The tassel was worth the hassle: on running the final lap of the PhD marathon

The tassel was worth the hassle: on running the final lap of the PhD marathon

ماضٍ فيَّ حُكمُك

عَدْلٌ فيَّ قضاؤُك

“I was able to push from within, I had an innate desire to succeed.”

Joan Benoit

A bit before I was born and on February 1984, astronauts Bruce McCandless II and Robert L. Stewart were the two men ever to walk untethered in space for the first time. Six months later on Earth, women were allowed to run the marathon at the Olympic Games for the first time. In both instances, people questioned whether it was physically possible for the participants to complete the exercise.

Up until 1984, the marathon had been limited to male participation only. That year’s Olympic Games brought a huge change by allowing women to compete in the most torturous of athletic events. As you can imagine, there was a lot of controversy around this decision. Some public figures were coming out arguing “it’s not a place for women”. That women can’t do it because they are not built for that kind of endurance.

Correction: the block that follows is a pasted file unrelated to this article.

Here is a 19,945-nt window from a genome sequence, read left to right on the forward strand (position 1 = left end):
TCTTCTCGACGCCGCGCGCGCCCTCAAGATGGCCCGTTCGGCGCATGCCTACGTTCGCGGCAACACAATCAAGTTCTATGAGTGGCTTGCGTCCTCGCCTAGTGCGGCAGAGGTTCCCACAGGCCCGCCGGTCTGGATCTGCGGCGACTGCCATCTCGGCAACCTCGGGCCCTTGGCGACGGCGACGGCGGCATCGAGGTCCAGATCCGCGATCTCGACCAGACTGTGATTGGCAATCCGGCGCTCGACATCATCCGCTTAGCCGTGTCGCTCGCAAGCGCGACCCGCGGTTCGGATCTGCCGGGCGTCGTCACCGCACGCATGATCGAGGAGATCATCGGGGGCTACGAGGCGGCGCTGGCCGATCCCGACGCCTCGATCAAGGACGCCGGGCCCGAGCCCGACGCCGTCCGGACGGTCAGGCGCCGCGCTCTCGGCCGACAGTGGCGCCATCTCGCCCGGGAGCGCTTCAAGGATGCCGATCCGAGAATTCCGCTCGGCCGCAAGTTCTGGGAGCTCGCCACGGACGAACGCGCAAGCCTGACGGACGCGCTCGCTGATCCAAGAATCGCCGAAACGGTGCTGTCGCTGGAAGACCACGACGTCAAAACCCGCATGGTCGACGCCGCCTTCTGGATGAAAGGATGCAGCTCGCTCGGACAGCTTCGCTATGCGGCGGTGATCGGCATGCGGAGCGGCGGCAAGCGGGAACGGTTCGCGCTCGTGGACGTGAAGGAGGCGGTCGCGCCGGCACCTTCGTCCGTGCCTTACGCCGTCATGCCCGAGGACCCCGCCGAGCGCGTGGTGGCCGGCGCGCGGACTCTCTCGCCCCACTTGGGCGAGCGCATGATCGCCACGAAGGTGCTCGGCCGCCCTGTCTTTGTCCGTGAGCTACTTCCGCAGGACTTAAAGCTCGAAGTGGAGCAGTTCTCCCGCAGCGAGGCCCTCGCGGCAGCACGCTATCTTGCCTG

Now think for a second about the women that enrolled in that first competition. They were brave just for doing so, in those times, but most importantly, they felt they were carrying the weight of the world on their shoulders. They had to perform well to prove the Olympic committee that indeed women were worthy of the decision.

a hush fell as the stadium’s giant screens showed the leader of the first women’s Olympic marathon entering the tunnel into the L.A. Coliseum . For a few seconds. she was invisible to the waiting crowd, and to the world at their televisions. Then she ran out of the dark tunnel on to the track, an unassuming figure in her oversized white cap, but still bouncy, confident, and strong after 26 searing miles. And the crowd roared.

27-year-old Joan Benoit won the first women’s Olympic marathon.